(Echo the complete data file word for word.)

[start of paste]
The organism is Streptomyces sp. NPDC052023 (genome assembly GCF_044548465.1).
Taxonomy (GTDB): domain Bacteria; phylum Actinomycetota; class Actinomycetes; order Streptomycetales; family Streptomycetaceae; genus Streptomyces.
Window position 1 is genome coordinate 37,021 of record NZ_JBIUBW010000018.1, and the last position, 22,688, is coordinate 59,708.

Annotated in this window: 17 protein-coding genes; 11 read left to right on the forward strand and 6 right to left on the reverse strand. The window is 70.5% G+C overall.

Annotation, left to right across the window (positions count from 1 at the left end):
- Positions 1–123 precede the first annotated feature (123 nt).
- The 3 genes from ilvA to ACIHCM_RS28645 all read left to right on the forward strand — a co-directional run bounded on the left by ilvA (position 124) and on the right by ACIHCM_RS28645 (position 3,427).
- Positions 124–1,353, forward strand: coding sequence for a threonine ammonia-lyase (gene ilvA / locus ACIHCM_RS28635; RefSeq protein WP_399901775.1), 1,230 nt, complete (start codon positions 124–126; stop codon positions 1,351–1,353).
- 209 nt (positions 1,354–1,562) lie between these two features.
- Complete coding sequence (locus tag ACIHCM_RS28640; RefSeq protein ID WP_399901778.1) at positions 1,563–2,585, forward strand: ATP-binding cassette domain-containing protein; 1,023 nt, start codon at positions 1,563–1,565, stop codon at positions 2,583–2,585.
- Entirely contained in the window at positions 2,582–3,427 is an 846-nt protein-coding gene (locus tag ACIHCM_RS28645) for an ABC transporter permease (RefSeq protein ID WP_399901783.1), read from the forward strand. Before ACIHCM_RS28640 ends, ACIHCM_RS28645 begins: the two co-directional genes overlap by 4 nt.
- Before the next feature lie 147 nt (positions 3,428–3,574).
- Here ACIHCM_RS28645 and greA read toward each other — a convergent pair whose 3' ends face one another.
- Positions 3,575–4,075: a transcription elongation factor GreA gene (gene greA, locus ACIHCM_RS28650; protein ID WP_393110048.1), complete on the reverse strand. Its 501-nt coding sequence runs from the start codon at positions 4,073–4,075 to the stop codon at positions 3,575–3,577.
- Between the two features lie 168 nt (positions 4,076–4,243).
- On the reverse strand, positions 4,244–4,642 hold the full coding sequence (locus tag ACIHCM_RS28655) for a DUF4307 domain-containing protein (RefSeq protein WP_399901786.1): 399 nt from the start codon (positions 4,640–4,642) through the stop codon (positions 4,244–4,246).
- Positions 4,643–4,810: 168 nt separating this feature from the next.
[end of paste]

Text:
The organism is Streptomyces sp. NPDC052023 (genome assembly GCF_044548465.1).
Taxonomy (GTDB): domain Bacteria; phylum Actinomycetota; class Actinomycetes; order Streptomycetales; family Streptomycetaceae; genus Streptomyces.
Window position 1 is genome coordinate 37,021 of record NZ_JBIUBW010000018.1, and the last position, 22,688, is coordinate 59,708.

Annotated in this window: 17 protein-coding genes; 11 read left to right on the forward strand and 6 right to left on the reverse strand. The window is 70.5% G+C overall.

Annotation, left to right across the window (positions count from 1 at the left end):
- Positions 1–123 precede the first annotated feature (123 nt).
- The 3 genes from ilvA to ACIHCM_RS28645 all read left to right on the forward strand — a co-directional run bounded on the left by ilvA (position 124) and on the right by ACIHCM_RS28645 (position 3,427).
- Positions 124–1,353, forward strand: coding sequence for a threonine ammonia-lyase (gene ilvA / locus ACIHCM_RS28635; RefSeq protein WP_399901775.1), 1,230 nt, complete (start codon positions 124–126; stop codon positions 1,351–1,353).
- 209 nt (positions 1,354–1,562) lie between these two features.
- Complete coding sequence (locus tag ACIHCM_RS28640; RefSeq protein ID WP_399901778.1) at positions 1,563–2,585, forward strand: ATP-binding cassette domain-containing protein; 1,023 nt, start codon at positions 1,563–1,565, stop codon at positions 2,583–2,585.
- Entirely contained in the window at positions 2,582–3,427 is an 846-nt protein-coding gene (locus tag ACIHCM_RS28645) for an ABC transporter permease (RefSeq protein ID WP_399901783.1), read from the forward strand. Before ACIHCM_RS28640 ends, ACIHCM_RS28645 begins: the two co-directional genes overlap by 4 nt.
- Before the next feature lie 147 nt (positions 3,428–3,574).
- Here ACIHCM_RS28645 and greA read toward each other — a convergent pair whose 3' ends face one another.
- Positions 3,575–4,075: a transcription elongation factor GreA gene (gene greA, locus ACIHCM_RS28650; protein ID WP_393110048.1), complete on the reverse strand. Its 501-nt coding sequence runs from the start codon at positions 4,073–4,075 to the stop codon at positions 3,575–3,577.
- Between the two features lie 168 nt (positions 4,076–4,243).
- On the reverse strand, positions 4,244–4,642 hold the full coding sequence (locus tag ACIHCM_RS28655) for a DUF4307 domain-containing protein (RefSeq protein WP_399901786.1): 399 nt from the start codon (positions 4,640–4,642) through the stop codon (positions 4,244–4,246).
- Positions 4,643–4,810: 168 nt separating this feature from the next.